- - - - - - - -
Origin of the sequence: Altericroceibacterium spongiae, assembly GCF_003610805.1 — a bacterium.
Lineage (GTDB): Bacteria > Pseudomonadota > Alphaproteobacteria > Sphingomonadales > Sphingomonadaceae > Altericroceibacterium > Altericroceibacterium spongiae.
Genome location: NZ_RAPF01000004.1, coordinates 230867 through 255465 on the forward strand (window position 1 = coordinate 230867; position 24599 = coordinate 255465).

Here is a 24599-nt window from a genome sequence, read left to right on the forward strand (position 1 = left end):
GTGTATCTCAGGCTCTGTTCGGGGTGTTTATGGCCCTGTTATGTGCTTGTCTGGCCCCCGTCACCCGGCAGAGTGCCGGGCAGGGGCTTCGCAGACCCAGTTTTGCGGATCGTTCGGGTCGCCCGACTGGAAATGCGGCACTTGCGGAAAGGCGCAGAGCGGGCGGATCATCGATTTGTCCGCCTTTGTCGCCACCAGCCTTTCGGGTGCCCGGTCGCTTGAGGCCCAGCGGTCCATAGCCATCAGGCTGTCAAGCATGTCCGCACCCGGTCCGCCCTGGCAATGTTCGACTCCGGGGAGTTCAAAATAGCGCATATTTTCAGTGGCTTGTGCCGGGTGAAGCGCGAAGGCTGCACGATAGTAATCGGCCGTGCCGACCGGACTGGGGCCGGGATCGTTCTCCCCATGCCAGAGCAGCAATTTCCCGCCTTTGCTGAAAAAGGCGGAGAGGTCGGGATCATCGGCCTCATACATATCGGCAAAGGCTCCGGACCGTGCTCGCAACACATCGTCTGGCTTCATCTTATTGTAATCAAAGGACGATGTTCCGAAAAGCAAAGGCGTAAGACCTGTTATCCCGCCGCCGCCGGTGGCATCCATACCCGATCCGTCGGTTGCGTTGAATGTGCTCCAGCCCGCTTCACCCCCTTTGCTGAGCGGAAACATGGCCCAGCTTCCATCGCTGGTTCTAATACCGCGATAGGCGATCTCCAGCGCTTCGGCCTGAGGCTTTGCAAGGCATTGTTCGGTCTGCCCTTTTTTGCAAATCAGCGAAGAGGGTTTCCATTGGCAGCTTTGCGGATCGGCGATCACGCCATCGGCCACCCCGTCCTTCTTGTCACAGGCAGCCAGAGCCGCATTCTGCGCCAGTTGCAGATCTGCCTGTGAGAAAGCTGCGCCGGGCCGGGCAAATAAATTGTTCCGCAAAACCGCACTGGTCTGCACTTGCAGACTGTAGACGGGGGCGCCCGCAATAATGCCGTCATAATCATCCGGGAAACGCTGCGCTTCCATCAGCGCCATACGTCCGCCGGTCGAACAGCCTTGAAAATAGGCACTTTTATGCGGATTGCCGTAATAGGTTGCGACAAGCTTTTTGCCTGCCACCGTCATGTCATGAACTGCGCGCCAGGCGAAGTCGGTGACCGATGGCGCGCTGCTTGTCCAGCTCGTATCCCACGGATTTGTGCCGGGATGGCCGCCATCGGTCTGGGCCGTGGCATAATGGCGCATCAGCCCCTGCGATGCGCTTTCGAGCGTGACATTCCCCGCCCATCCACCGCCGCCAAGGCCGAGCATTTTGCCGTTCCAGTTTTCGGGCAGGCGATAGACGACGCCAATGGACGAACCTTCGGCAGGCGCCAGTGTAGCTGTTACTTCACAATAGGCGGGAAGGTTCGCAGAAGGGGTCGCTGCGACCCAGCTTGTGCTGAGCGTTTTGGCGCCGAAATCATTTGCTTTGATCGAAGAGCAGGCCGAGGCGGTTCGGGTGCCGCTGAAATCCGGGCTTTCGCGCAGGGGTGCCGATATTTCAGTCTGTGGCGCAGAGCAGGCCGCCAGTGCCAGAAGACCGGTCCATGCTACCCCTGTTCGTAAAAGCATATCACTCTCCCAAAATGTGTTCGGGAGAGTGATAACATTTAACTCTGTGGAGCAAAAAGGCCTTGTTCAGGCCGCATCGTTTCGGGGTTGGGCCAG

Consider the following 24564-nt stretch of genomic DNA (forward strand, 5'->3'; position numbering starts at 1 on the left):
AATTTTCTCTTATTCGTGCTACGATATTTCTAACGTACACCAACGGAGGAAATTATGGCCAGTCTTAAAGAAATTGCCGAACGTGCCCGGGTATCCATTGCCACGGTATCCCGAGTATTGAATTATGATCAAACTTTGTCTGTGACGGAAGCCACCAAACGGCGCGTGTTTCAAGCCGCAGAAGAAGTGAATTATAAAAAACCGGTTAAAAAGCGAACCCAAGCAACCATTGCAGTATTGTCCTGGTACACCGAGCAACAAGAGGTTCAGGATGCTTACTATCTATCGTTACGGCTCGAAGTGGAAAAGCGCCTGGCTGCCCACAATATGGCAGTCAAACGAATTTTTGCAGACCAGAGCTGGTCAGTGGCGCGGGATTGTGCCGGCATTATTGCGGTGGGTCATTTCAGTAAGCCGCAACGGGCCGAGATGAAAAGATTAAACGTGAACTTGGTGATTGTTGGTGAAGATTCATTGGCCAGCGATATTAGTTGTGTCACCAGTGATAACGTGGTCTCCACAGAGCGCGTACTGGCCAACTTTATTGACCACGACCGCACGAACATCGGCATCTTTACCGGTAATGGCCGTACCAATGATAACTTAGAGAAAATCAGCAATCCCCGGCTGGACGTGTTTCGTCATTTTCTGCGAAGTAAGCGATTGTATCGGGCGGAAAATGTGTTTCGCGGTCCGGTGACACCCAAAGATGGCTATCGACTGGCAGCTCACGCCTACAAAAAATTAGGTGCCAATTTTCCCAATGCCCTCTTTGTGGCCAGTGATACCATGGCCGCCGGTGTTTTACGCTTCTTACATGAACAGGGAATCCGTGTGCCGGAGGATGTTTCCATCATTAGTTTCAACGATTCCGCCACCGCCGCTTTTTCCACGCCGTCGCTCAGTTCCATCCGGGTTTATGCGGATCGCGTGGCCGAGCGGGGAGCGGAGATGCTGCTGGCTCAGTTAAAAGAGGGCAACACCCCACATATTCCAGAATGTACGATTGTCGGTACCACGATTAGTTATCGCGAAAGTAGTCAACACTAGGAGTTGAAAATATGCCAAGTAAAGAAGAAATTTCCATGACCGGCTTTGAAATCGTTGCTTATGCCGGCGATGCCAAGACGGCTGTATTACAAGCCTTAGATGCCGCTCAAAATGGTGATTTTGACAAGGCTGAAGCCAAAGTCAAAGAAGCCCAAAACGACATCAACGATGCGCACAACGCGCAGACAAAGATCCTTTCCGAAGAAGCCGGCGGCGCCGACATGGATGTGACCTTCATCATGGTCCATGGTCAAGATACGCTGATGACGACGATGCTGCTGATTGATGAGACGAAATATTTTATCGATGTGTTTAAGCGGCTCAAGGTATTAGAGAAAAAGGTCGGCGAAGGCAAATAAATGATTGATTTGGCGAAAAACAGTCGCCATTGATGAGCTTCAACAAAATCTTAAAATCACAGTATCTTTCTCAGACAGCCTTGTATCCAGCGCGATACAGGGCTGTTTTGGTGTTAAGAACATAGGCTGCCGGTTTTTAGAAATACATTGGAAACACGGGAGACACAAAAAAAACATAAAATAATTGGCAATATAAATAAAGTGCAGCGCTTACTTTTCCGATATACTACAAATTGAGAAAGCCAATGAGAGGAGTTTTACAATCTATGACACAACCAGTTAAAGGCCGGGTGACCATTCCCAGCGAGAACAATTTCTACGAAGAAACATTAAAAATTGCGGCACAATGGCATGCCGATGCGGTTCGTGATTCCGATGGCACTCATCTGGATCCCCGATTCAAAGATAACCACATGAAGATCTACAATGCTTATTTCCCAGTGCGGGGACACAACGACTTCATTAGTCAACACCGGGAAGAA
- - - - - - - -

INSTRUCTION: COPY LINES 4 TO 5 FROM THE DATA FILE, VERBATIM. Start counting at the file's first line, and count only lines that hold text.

Here is a 24599-nt window from a genome sequence, read left to right on the forward strand (position 1 = left end):
GTGTATCTCAGGCTCTGTTCGGGGTGTTTATGGCCCTGTTATGTGCTTGTCTGGCCCCCGTCACCCGGCAGAGTGCCGGGCAGGGGCTTCGCAGACCCAGTTTTGCGGATCGTTCGGGTCGCCCGACTGGAAATGCGGCACTTGCGGAAAGGCGCAGAGCGGGCGGATCATCGATTTGTCCGCCTTTGTCGCCACCAGCCTTTCGGGTGCCCGGTCGCTTGAGGCCCAGCGGTCCATAGCCATCAGGCTGTCAAGCATGTCCGCACCCGGTCCGCCCTGGCAATGTTCGACTCCGGGGAGTTCAAAATAGCGCATATTTTCAGTGGCTTGTGCCGGGTGAAGCGCGAAGGCTGCACGATAGTAATCGGCCGTGCCGACCGGACTGGGGCCGGGATCGTTCTCCCCATGCCAGAGCAGCAATTTCCCGCCTTTGCTGAAAAAGGCGGAGAGGTCGGGATCATCGGCCTCATACATATCGGCAAAGGCTCCGGACCGTGCTCGCAACACATCGTCTGGCTTCATCTTATTGTAATCAAAGGACGATGTTCCGAAAAGCAAAGGCGTAAGACCTGTTATCCCGCCGCCGCCGGTGGCATCCATACCCGATCCGTCGGTTGCGTTGAATGTGCTCCAGCCCGCTTCACCCCCTTTGCTGAGCGGAAACATGGCCCAGCTTCCATCGCTGGTTCTAATACCGCGATAGGCGATCTCCAGCGCTTCGGCCTGAGGCTTTGCAAGGCATTGTTCGGTCTGCCCTTTTTTGCAAATCAGCGAAGAGGGTTTCCATTGGCAGCTTTGCGGATCGGCGATCACGCCATCGGCCACCCCGTCCTTCTTGTCACAGGCAGCCAGAGCCGCATTCTGCGCCAGTTGCAGATCTGCCTGTGAGAAAGCTGCGCCGGGCCGGGCAAATAAATTGTTCCGCAAAACCGCACTGGTCTGCACTTGCAGACTGTAGACGGGGGCGCCCGCAATAATGCCGTCATAATCATCCGGGAAACGCTGCGCTTCCATCAGCGCCATACGTCCGCCGGTCGAACAGCCTTGAAAATAGGCACTTTTATGCGGATTGCCGTAATAGGTTGCGACAAGCTTTTTGCCTGCCACCGTCATGTCATGAACTGCGCGCCAGGCGAAGTCGGTGACCGATGGCGCGCTGCTTGTCCAGCTCGTATCCCACGGATTTGTGCCGGGATGGCCGCCATCGGTCTGGGCCGTGGCATAATGGCGCATCAGCCCCTGCGATGCGCTTTCGAGCGTGACATTCCCCGCCCATCCACCGCCGCCAAGGCCGAGCATTTTGCCGTTCCAGTTTTCGGGCAGGCGATAGACGACGCCAATGGACGAACCTTCGGCAGGCGCCAGTGTAGCTGTTACTTCACAATAGGCGGGAAGGTTCGCAGAAGGGGTCGCTGCGACCCAGCTTGTGCTGAGCGTTTTGGCGCCGAAATCATTTGCTTTGATCGAAGAGCAGGCCGAGGCGGTTCGGGTGCCGCTGAAATCCGGGCTTTCGCGCAGGGGTGCCGATATTTCAGTCTGTGGCGCAGAGCAGGCCGCCAGTGCCAGAAGACCGGTCCATGCTACCCCTGTTCGTAAAAGCATATCACTCTCCCAAAATGTGTTCGGGAGAGTGATAACATTTAACTCTGTGGAGCAAAAAGGCCTTGTTCAGGCCGCATCGTTTCGGGGTTGGGCCAG